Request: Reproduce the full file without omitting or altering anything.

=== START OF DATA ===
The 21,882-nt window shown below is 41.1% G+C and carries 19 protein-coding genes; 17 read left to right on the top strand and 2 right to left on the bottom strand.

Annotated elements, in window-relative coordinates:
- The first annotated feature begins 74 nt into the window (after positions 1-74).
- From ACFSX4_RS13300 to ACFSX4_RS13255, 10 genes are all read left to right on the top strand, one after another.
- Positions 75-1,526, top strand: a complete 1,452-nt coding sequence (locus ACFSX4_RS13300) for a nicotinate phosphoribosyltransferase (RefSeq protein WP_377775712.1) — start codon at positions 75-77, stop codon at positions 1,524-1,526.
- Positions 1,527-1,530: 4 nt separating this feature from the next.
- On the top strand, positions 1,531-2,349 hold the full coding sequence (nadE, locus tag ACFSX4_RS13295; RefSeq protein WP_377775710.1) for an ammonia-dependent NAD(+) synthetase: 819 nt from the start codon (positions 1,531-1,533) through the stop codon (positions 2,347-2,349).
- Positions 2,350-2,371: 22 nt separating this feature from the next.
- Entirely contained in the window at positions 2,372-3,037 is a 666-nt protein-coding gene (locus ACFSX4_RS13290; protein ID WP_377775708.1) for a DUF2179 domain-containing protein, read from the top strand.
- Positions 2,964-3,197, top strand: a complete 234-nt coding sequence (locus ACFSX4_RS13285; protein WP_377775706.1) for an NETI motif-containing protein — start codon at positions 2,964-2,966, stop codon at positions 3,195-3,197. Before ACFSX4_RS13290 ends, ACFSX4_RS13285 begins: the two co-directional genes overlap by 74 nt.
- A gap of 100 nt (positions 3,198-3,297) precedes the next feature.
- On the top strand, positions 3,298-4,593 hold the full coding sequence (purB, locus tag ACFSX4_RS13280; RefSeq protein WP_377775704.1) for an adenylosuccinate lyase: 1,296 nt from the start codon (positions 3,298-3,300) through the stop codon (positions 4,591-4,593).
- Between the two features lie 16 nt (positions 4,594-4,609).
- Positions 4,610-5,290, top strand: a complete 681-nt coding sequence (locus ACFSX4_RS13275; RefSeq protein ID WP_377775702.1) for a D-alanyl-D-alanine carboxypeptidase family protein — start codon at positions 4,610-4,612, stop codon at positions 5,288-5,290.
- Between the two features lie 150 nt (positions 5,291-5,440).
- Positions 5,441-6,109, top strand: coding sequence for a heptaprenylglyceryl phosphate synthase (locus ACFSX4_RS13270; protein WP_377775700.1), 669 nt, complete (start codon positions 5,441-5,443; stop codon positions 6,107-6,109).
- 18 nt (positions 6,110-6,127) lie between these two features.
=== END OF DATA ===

The 21,882-nt window shown below is 41.1% G+C and carries 19 protein-coding genes; 17 read left to right on the top strand and 2 right to left on the bottom strand.

Annotated elements, in window-relative coordinates:
- The first annotated feature begins 74 nt into the window (after positions 1-74).
- From ACFSX4_RS13300 to ACFSX4_RS13255, 10 genes are all read left to right on the top strand, one after another.
- Positions 75-1,526, top strand: a complete 1,452-nt coding sequence (locus ACFSX4_RS13300) for a nicotinate phosphoribosyltransferase (RefSeq protein WP_377775712.1) — start codon at positions 75-77, stop codon at positions 1,524-1,526.
- Positions 1,527-1,530: 4 nt separating this feature from the next.
- On the top strand, positions 1,531-2,349 hold the full coding sequence (nadE, locus tag ACFSX4_RS13295; RefSeq protein WP_377775710.1) for an ammonia-dependent NAD(+) synthetase: 819 nt from the start codon (positions 1,531-1,533) through the stop codon (positions 2,347-2,349).
- Positions 2,350-2,371: 22 nt separating this feature from the next.
- Entirely contained in the window at positions 2,372-3,037 is a 666-nt protein-coding gene (locus ACFSX4_RS13290; protein ID WP_377775708.1) for a DUF2179 domain-containing protein, read from the top strand.
- Positions 2,964-3,197, top strand: a complete 234-nt coding sequence (locus ACFSX4_RS13285; protein WP_377775706.1) for an NETI motif-containing protein — start codon at positions 2,964-2,966, stop codon at positions 3,195-3,197. Before ACFSX4_RS13290 ends, ACFSX4_RS13285 begins: the two co-directional genes overlap by 74 nt.
- A gap of 100 nt (positions 3,198-3,297) precedes the next feature.
- On the top strand, positions 3,298-4,593 hold the full coding sequence (purB, locus tag ACFSX4_RS13280; RefSeq protein WP_377775704.1) for an adenylosuccinate lyase: 1,296 nt from the start codon (positions 3,298-3,300) through the stop codon (positions 4,591-4,593).
- Between the two features lie 16 nt (positions 4,594-4,609).
- Positions 4,610-5,290, top strand: a complete 681-nt coding sequence (locus ACFSX4_RS13275; RefSeq protein ID WP_377775702.1) for a D-alanyl-D-alanine carboxypeptidase family protein — start codon at positions 4,610-4,612, stop codon at positions 5,288-5,290.
- Between the two features lie 150 nt (positions 5,291-5,440).
- Positions 5,441-6,109, top strand: coding sequence for a heptaprenylglyceryl phosphate synthase (locus ACFSX4_RS13270; protein WP_377775700.1), 669 nt, complete (start codon positions 5,441-5,443; stop codon positions 6,107-6,109).
- 18 nt (positions 6,110-6,127) lie between these two features.